What Next for Skills and Employment in Southeast Asia?

Tue, Jan 26, 2016 6:00 PM (GMT+8)
The HEAD Foundation 20 Upper Circular Road The Riverwalk #02-21 Singapore 058416
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The ASEAN region is widely seen as the next global economic powerhouse with the third largest workforce in the world. However, it is also widely believed that the 10 countries in the newly created ASEAN Economic Community can only prosper if there is a significant upgrading of workforce skills.

Experts in corporate strategies, skills and the future of work will discuss how the global auction for jobs (both high skilled and low skilled) presents different opportunities and challenges to ASEAN member countries. Therefore, is the human capital model of development destined to disappoint? What will this mean for the role of education, skills and the future of work?  


Professor Phillip Brown
Distinguished Research Professor, Cardiff University

Philip Brown is a Distinguished Research Professor in the Cardiff School of Social Sciences, Cardiff University. He worked in the auto industry in Cowley, Oxford in the early 1970s, before training as a teacher. His academic career took him to Cambridge University and the University of Kent at Canterbury before joining Cardiff University in 1997. Since the late 1990s he has been studying economic globalisation and the new division of labour including path-breaking comparative studies that fundamentally challenged Western policy debates around skill formation, social justice and the knowledge economy. His publications include 17 books and over 100 academic articles and reports. Five of his books are published by Oxford University Press including The Global Auction: The Broken Promises of Education, Jobs and Incomes (Brown, P., Lauder, H. and Ashton, D.), and High Skills: Globalization, Competitiveness and Skill Formation (Brown, P., Green, A., and Lauder, H.). Phil has given keynote presentations in over twenty countries including the World Bank in Washington, International Labour Office in Geneva, and European Commission in Brussels. He has also given several high profile presentations in Singapore where he is a Visiting Professor at the Centre for Skills, Performance and Productivity Research, Institute for Adult Learning/Workforce Development Agency. 


Professor Hugh Lauder
Professor of Education and Political Economy, University of Bath

Hugh Lauder is Professor of Education and Political Economy at the University of Bath (1996-to present) and Director, The Institute for Policy Research. He has studied at The University of London, (The Institute of Education), and gained his Doctorate at the University of Canterbury
(NZ). He was formerly Dean of Education at Victoria University of Wellington. He specialises in the relationship of education to the economy and has for over 15 years worked on national skill strategies and more recently on the global skill strategies of Transnational Companies and their implications for graduate recruitment. He is also working with Phillip Brown on the implications for developing economies of changes in global labour markets, especially in relation to the global value chains that are linked to Transnational Companies. Here the question is what kinds of strategies do developing economies need with respect to education and skill to meet the demands of global value chains.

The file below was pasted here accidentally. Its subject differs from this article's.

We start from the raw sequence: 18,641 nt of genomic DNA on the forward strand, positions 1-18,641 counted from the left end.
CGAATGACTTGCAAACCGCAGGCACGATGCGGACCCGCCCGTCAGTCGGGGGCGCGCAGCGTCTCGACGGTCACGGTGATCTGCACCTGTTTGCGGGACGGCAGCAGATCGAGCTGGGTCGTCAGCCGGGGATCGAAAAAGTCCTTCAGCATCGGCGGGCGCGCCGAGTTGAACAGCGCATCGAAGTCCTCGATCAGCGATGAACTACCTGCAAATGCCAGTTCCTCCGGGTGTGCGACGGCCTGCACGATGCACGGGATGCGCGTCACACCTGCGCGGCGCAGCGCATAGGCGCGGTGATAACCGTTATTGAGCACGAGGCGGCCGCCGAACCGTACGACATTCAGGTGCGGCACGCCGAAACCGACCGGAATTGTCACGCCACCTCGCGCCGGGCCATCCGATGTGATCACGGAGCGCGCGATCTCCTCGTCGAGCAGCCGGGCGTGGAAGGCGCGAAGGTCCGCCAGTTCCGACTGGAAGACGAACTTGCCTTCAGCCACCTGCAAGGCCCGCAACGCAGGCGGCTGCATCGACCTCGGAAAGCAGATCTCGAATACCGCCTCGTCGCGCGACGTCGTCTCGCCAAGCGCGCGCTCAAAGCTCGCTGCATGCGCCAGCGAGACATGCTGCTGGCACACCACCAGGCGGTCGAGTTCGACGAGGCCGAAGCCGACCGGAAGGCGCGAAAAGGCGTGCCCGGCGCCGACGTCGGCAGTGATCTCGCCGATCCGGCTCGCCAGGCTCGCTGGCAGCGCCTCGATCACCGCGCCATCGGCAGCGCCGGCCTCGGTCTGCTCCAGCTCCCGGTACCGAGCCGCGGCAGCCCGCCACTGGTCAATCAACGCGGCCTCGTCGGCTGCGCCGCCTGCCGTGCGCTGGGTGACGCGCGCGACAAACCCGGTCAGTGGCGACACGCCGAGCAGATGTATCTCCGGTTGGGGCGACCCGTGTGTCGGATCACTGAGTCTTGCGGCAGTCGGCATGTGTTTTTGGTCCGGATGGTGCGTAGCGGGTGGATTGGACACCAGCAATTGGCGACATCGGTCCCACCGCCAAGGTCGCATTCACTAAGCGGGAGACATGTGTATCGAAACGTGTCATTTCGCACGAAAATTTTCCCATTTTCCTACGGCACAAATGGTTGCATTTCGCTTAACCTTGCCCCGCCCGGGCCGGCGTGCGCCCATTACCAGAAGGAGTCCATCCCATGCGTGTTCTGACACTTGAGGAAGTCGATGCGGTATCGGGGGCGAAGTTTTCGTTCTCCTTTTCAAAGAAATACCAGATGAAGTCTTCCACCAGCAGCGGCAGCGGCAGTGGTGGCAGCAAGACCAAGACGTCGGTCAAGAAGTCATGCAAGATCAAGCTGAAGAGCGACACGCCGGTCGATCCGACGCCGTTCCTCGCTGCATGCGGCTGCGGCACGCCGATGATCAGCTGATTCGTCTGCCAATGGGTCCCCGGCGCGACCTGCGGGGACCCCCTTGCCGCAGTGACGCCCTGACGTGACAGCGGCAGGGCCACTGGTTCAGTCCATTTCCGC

Dr. Gog Soon Joo
Group Director, Training Partners Group and Chief Research Officer, Singapore Workforce Development Agency

Soon-Joo Gog is Group Director Training Partners Group and Chief Research Officer at the Singapore Workforce Development Agency (WDA). She worked in the hospitality industry in Singapore and Beijing prior to her career in education. She started her academic career at the Singapore Temasek Polytechnic.  She joined WDA in 2003 where she pioneered the Singapore Workforce Skills Qualifications system and set up the quality assurance system. She was the Executive Director of the Institute for Adult Learning, Singapore from 2010 to 2014 where she established IAL as the thought-leader in learning practice and research in skills, learning and innovation. Soon-Joo’s research interests are political economy of skill; skills policy; skills formation systems; job quality; and institutional logics. She gained her doctorate in education at the Institute of Education, University of London and National Institute of Education, Nanyang Technological University.

This free lecture is presented by the HEAD Foundation, a Singapore-based think tank focused on education and leadership for development in Asia.

What Next for Skills and Employment in Southeast Asia?

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